Nonfiction > Lionel Strachey, et al., eds. > The World’s Wit and Humor > German
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The World’s Wit and Humor: An Encyclopedia in 15 Volumes.  1906.
Vol. XII: German
 
Hirsch’s Honesty
By Heinrich Heine (1797–1856)
 
From “The Baths of Lucca,” in “Travel Pictures”

“I AM a man, doctor, who has no vanity, but if I cared to be vain of anything, it would be of this, that I am an honest man. I will tell you a noble trait of mine, and you will be astonished—I tell you, you will be astonished, so sure as I am an honest man.
  1
  “There lives a man in Hamburg, and he is a greengrocer, and his name is Klotz. And this man’s wife, Madame Klotz, could never bear to have her husband play in my lottery. So when he wanted to play, I never came with the lottery tickets to his house, but he would always tell me on the street, ‘I want to play on such and such a number, and here is the money for it, Hirsch.’ And I, when I got home, would put up the number for him, and write on the envelope, in German script: ‘On account of Christian Heinrich Klotz.’ And now listen and marvel:  2
  “It was a beautiful spring day, and the trees at the exchange were green, and the breezy air was pleasant, and the sun shone in the sky, as I stood by the Bank of Hamburg. And behold, Klotz comes with his stout Madame Klotz, and greets me, and speaks of the beauty of God’s springtide, makes some patriotic remarks about the militia, and asks me how business is, and so in the course of conversation says to me, ‘Last night I dreamed that number 1,538 will win the first prize’; and at the same moment, while Madame Klotz was contemplating the town hall, he presses thirteen good, full-weighted louis d’or into my hand—I feel them there to this day—and, even before Madame Klotz turns round, says I, ‘All right, Klotz!’ Then, away I go, straight to the main lottery office, and get number 1,538, and put it in an envelope; and as soon as I get home, I write on the envelope, ‘On account of Christian Heinrich Klotz.’ And what does God do? A fortnight later, in order to put my honesty to the test, He lets the number 1,538 turn up and win fifty thousand Thaler. But what does Hirsch do—the identical Hirsch who stands before you now? This same Hirsch puts on a clean little white dickey and a clean white neckerchief, and takes a cab and gets the fifty thousand Thaler from the main office. As Klotz sees me coming, he asks, ‘Hirsch, why are you dressed up so to-day?’ I, however, answer not a word, but put the large surprise-package on the table, and say solemnly, ‘My dear friend, Christian Heinrich Klotz, number 1,538, which you had the kindness to play in my lottery, has had the good fortune to win fifty thousand Thaler. I have the honor of presenting you with the money in this bag, and I take the liberty of asking for a receipt.’ When Klotz heard that, he began to weep. When Madame Klotz heard the story, she wept, the red-headed servant-girl wept, the squinting clerk wept, the children wept. And I? A man of feeling like myself could not even weep at first; but I fell into a swoon, and only afterward the tears came out of my eyes like a river, and I wept for three hours.”  3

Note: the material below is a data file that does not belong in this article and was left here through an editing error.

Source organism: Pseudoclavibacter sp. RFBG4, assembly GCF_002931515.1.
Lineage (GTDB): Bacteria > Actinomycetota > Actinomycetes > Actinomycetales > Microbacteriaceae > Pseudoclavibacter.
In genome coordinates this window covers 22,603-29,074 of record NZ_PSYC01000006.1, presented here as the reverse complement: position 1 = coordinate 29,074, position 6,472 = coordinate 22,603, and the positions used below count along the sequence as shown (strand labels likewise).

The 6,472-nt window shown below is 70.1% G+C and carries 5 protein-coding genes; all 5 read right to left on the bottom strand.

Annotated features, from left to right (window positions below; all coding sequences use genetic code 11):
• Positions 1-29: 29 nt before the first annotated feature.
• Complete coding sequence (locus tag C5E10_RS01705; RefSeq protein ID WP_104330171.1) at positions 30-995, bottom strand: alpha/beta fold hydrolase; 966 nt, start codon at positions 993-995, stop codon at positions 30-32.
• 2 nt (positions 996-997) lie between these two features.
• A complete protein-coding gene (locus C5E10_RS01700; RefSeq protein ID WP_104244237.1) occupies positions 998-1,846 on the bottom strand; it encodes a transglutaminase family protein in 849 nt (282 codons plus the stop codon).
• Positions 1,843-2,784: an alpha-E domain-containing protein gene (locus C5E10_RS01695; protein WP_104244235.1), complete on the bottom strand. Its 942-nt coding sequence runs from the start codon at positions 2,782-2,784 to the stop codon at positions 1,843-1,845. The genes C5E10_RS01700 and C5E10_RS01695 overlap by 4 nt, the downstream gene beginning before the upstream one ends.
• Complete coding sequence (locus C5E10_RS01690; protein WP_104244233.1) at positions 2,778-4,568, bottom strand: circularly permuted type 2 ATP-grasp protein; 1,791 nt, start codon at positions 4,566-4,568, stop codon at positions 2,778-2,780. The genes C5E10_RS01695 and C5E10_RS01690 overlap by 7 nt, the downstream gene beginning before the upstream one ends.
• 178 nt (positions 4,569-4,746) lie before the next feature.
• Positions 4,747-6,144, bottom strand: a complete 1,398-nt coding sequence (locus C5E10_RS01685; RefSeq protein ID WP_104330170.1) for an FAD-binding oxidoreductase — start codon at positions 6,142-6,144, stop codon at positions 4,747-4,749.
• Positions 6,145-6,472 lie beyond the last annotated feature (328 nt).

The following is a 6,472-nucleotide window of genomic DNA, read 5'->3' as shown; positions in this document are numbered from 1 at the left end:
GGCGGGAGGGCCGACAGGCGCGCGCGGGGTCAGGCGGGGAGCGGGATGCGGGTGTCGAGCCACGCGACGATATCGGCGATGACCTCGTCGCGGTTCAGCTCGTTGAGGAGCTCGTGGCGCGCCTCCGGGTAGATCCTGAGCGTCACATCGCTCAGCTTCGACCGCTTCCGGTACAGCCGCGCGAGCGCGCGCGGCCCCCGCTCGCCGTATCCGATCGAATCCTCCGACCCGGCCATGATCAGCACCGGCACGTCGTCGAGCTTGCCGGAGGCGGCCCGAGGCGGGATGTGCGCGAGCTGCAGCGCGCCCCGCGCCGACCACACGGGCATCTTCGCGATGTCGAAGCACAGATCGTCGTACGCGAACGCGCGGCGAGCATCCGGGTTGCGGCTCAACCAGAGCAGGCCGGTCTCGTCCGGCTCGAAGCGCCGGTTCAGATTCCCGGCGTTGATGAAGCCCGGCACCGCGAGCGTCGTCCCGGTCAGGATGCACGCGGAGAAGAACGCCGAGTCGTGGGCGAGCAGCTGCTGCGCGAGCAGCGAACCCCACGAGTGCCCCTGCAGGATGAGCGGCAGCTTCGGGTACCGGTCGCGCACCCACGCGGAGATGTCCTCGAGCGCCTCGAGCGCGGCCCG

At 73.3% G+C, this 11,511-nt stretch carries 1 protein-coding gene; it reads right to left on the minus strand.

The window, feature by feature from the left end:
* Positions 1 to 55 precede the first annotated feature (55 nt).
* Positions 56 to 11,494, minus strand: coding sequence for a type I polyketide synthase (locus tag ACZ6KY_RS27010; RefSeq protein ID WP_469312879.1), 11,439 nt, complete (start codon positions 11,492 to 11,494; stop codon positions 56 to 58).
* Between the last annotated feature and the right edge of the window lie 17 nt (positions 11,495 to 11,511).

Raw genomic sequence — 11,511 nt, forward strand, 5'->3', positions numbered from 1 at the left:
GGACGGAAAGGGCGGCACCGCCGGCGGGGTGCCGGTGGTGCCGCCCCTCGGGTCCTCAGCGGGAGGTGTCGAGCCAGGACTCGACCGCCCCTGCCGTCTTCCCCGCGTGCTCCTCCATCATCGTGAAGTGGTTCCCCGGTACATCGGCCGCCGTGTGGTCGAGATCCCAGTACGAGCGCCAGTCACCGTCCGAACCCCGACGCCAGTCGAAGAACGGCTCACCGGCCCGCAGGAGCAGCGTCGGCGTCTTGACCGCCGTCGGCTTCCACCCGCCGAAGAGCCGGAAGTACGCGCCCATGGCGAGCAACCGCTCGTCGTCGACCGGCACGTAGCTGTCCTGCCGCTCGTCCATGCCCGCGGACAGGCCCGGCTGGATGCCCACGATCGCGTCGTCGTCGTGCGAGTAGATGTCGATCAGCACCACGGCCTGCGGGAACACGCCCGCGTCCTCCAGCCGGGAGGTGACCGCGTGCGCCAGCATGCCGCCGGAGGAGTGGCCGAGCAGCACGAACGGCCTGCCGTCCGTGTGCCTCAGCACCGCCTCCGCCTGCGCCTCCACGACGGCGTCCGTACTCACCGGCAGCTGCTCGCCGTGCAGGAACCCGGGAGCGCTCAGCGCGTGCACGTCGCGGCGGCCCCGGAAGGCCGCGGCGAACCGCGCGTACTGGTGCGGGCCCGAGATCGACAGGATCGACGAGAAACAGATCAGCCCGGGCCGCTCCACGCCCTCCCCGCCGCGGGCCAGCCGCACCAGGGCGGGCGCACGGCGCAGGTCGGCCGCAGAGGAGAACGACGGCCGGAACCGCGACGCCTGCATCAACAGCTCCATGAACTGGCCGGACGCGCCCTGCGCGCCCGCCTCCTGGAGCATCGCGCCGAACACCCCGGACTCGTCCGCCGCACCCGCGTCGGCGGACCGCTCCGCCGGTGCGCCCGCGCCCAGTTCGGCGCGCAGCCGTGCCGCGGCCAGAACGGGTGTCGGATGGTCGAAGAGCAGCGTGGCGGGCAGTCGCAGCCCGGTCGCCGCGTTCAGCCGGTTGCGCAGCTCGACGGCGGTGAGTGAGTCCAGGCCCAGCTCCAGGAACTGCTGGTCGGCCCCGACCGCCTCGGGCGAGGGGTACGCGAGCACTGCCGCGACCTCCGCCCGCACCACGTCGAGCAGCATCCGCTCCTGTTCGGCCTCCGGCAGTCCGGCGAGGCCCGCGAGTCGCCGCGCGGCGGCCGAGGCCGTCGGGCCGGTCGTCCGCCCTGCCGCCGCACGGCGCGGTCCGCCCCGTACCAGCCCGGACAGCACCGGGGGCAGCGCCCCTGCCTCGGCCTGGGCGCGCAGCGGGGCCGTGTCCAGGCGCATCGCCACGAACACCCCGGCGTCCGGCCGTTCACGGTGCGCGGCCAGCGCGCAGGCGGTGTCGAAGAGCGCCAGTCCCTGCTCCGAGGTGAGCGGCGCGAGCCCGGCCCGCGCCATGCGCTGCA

The voice of the little man shook as he related this, and solemnly he pulled a little parcel out of his pocket, unwound from it the faded pink ribbon, and showed me the signed acknowledgment of Christian Heinrich Klotz for the receipt of fifty thousand Thaler. “When I die,” said Hirsch, with a tear in his eye, “let them put this receipt into my grave, and when the time comes, on the Day of Judgment, for me to render an account of my actions, then will I step before the throne of the Almighty with this receipt in my hand. And when my bad angel begins to read the list of the bad deeds which I did in this world, and my good angel the list of my good deeds, I will say calmly, ‘Be silent. All I want to know is, Is this receipt genuine? Is this the handwriting of Christian Heinrich Klotz?’ Then comes a tiny angel a-flying, and says, ‘I know Klotz’s handwriting quite well,’ and he relates at the same time the story of the remarkable honesty which I once perpetrated. The Creator of eternity, however, the All-Knowing One Who Knows Everything, remembers the story, and praises me in the presence of sun and moon and stars, and immediately computes in His Head, that if all my evil deeds be subtracted from fifty thousand Thaler’s worth of honesty, there will yet remain a considerable balance in my favor, and so He says, ‘Hirsch, I appoint thee as an angel of the first rank, and thou mayest wear wings with white and red feathers!’”  4
 
 
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